The documents also include a January 3, 2009, email from Brookly McLaughlin, Treasury’s deputy assistant secretary for public affairs, to former Assistant Treasury Secretary Neel Kashkari highlighting Frank’s intervention in the OneUnited Bank bailout and calling attention to significant concerns about the OneUnited transaction, according to Judicial Watch.
“According to the WSJ (Wall Street Journal) Barney Frank told them that he specifically put section 103-6 in the bill in order to help this particular bank,” McLaughlin wrote.
“Apparently this bank also had an issue with a Porsche that the regulators had made them get rid of. The story will run later this week and will highlight three banks that they think raise questions and are not ‘healthy’ banks,” McLaughlin said.
As reported in the Jan. 22, 2009, edition of the Wall Street Journal, the Treasury Department indicated it would only provide bailout funds to healthy banks to jump-start lending, Judicial Watch said.
“These emails suggest that without the corrupt intervention of Barney Frank and Maxine Waters, OneUnited would not have gotten a $12 million taxpayer bailout,” said Tom Fitton, Judicial Watch president.
“And these documents show that this so-called community bank wasn’t actually lending much to the ‘community’ that Frank and Waters were purporting to help,” Fitton said.
Federal regulators maintain that no political influence was exerted on behalf of the bank.
Waters responded to the ethics charges in an August 13 press conference, and conceded the case was about special access, or rather the lack of access for the disenfranchised.
“This case is not just about me,” Waters said. “This case is also about access. It’s about access for those who are not heard by decision makers, whether it’s having their questions answered or their concerns addressed.”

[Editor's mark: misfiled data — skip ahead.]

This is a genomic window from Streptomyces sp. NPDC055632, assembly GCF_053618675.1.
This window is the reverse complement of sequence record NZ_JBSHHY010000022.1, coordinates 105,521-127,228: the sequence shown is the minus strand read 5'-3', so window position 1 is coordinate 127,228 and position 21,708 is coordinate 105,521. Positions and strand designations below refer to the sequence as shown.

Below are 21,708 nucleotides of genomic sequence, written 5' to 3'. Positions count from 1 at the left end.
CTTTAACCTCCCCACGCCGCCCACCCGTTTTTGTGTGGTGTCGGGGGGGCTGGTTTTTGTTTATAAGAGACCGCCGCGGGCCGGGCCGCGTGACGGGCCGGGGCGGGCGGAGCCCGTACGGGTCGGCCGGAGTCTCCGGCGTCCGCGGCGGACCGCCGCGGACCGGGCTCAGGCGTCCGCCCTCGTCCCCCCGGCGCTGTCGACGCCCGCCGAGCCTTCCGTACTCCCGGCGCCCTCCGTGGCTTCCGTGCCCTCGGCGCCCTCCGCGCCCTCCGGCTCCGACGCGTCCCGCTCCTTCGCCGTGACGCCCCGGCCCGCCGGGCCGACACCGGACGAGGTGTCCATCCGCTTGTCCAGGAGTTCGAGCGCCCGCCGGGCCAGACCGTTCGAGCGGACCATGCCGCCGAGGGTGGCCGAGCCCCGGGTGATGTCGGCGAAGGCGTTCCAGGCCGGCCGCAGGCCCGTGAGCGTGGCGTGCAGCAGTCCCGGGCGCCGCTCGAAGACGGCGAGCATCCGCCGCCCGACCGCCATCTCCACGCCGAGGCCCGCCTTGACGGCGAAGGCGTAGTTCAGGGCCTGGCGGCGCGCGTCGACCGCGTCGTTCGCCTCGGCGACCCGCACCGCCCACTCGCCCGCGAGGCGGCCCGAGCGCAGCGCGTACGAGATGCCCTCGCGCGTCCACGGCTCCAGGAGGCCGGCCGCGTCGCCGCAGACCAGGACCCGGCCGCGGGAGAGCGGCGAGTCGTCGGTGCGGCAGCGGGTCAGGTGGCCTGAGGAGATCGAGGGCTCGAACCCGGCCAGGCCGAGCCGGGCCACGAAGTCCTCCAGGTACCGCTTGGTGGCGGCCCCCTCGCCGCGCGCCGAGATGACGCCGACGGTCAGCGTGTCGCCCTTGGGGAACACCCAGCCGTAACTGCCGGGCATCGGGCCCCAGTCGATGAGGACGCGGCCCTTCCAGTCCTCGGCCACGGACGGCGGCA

Waters said her phone call to then-Secretary of the Treasury Hank Paulson was “during the worst economic crisis this nation faced in 80 years was to provide access to the National Bankers Association (NBA), which was concerned about the fact that Treasury had placed Fannie Mae and Freddie Mac into conservatorship.”
“It was represented to me that many minority banks had overleveraged their capital in Fannie and Freddie, and the association wished to know whether or not their members’ capital was lost or if the government was responsible for protecting the capital that they had invested in preferred stock. They had attempted to get a meeting with the Treasury Department, but had received no response. And so, they sought me out to assist them in setting up a meeting,” Waters said.
However, the Ethics Committee says that on Sept. 9, 2008, it was the CEO of OneUnited and its senior counsel, who met with Treasury officials.
“No other representatives from NBA or any other NBA member banks were present,” the Ethics Committee said.
Secretary Paulson granted Waters’ request for the meeting “because she was a member of Congress,” the committee said.
The Ethics Committee chaired by Zoe Lofgren (D.-Calif.) has been unable to reach an agreement as to when Waters’ public trial will be held.
Last week, (Sept. 24) Lofgren instead turned her attention to the plight of illegal immigrants, and shocked lawmakers on both sides of the aisle by calling as a surprise witness, comedian Stephen Colbert.